Woman frozen alive after being mistakenly declared dead

LOS ANGELES - An appellate court says the family of a woman who may have been prematurely declared dead, awoke in the hospital's freezer and struggled before ultimately freezing to death, can go forward with a lawsuit against the hospital.

Maria de Jesus Arroyo, 80, was pronounced dead in July 2010 at White Memorial Medical Center in Boyle Heights after suffering a heart attack.

When morticians received her body a few days later, they found her body face down, with her nose broken and cuts and bruises to her face, according to court papers cited by the Los Angeles Times.

Arroyo's husband and eight children initially sued the hospital alleging the body had been mishandled. But during litigation, a pathologist who reviewed Arroyo's injuries concluded they likely occurred while she was still alive -- that she had been "frozen alive," "eventually woke up" and "damaged her face and turned herself face down as she struggled unsuccessfully to escape
her frozen tomb," according court records.

The family's attorney withdrew the mishandling lawsuit and filed a second case in May 2012 alleging the hospital had mistakenly declared her dead and frozen her while she was still living.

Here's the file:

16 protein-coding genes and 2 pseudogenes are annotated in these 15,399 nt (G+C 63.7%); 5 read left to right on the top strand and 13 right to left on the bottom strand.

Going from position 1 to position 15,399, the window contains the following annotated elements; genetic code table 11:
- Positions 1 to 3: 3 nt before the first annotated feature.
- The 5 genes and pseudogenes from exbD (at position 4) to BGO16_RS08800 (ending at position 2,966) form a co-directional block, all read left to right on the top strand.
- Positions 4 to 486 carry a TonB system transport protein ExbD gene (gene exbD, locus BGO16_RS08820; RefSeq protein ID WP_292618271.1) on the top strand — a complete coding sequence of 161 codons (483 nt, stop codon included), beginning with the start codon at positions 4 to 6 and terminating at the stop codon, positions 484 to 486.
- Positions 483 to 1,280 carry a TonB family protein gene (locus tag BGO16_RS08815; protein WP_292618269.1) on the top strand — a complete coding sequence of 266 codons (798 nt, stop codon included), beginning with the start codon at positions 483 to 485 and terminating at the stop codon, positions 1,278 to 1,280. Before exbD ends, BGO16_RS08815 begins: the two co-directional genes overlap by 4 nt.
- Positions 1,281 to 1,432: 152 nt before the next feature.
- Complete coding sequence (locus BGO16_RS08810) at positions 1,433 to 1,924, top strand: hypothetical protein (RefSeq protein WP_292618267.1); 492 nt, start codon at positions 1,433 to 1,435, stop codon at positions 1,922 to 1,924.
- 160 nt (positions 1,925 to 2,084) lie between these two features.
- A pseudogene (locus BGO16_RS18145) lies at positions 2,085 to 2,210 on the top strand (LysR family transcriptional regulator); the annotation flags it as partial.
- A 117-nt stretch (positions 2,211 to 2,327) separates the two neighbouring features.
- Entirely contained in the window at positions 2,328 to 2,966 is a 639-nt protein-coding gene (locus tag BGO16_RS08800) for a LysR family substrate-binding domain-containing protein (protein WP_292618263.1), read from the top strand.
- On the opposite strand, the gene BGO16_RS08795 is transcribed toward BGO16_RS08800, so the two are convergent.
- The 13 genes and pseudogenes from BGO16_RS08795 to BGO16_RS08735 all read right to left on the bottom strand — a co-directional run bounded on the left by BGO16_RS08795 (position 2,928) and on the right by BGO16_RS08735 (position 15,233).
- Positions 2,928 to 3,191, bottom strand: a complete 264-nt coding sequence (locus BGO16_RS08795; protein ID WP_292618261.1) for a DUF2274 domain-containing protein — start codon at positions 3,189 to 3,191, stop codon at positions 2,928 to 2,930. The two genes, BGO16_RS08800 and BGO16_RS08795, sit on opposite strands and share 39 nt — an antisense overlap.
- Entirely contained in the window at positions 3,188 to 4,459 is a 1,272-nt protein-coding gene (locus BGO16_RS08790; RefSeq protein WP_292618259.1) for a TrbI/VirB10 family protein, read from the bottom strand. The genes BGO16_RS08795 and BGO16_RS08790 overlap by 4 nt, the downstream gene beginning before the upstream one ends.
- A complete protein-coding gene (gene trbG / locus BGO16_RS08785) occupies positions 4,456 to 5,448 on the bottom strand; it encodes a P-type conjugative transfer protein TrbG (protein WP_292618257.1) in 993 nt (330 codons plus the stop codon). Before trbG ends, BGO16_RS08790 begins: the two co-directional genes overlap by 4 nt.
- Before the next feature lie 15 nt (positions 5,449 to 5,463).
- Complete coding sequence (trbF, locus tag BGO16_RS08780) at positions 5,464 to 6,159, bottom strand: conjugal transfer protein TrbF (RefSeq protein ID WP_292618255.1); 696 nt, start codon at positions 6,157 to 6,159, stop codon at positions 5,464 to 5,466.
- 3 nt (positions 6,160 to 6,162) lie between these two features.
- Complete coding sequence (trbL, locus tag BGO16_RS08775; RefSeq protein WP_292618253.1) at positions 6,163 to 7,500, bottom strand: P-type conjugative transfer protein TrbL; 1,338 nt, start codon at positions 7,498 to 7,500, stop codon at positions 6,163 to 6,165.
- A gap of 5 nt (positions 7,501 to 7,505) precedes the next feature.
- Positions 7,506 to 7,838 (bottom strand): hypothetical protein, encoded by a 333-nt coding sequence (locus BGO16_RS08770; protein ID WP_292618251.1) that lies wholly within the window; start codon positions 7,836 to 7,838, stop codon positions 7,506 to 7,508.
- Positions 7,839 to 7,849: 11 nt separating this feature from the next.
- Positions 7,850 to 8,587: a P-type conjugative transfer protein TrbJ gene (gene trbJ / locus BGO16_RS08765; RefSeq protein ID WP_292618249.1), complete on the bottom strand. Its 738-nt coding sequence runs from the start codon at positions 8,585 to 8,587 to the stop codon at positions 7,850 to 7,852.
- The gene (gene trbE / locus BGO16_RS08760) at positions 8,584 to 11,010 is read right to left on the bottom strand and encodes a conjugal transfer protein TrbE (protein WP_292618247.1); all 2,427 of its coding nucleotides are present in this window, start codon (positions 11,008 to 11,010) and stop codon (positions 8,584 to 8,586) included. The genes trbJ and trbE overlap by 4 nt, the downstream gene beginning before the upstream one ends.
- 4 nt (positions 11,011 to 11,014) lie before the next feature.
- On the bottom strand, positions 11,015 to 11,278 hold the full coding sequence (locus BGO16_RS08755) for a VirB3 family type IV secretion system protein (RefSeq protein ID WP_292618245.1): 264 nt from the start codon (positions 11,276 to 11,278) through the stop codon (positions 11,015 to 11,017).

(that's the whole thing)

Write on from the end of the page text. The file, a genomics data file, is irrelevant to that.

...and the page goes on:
A Los Angeles trial judge threw out that lawsuit, siding with the hospital's attorneys that the second suit was filed too late, beyond the one-year statute of limitations after the family discovered Arroyo's injuries.

The hospital has not addressed the allegation that Arroyo was prematurely declared dead, according to court records cited by The Times.

The 2nd District Court of Appeal Wednesday overturned the trial judge and revived the medical malpractice suit, finding that the family could not have known Arroyo may have been prematurely declared deceased and frozen alive until the pathologist gave his expert opinion in December 2011, The Times reported.

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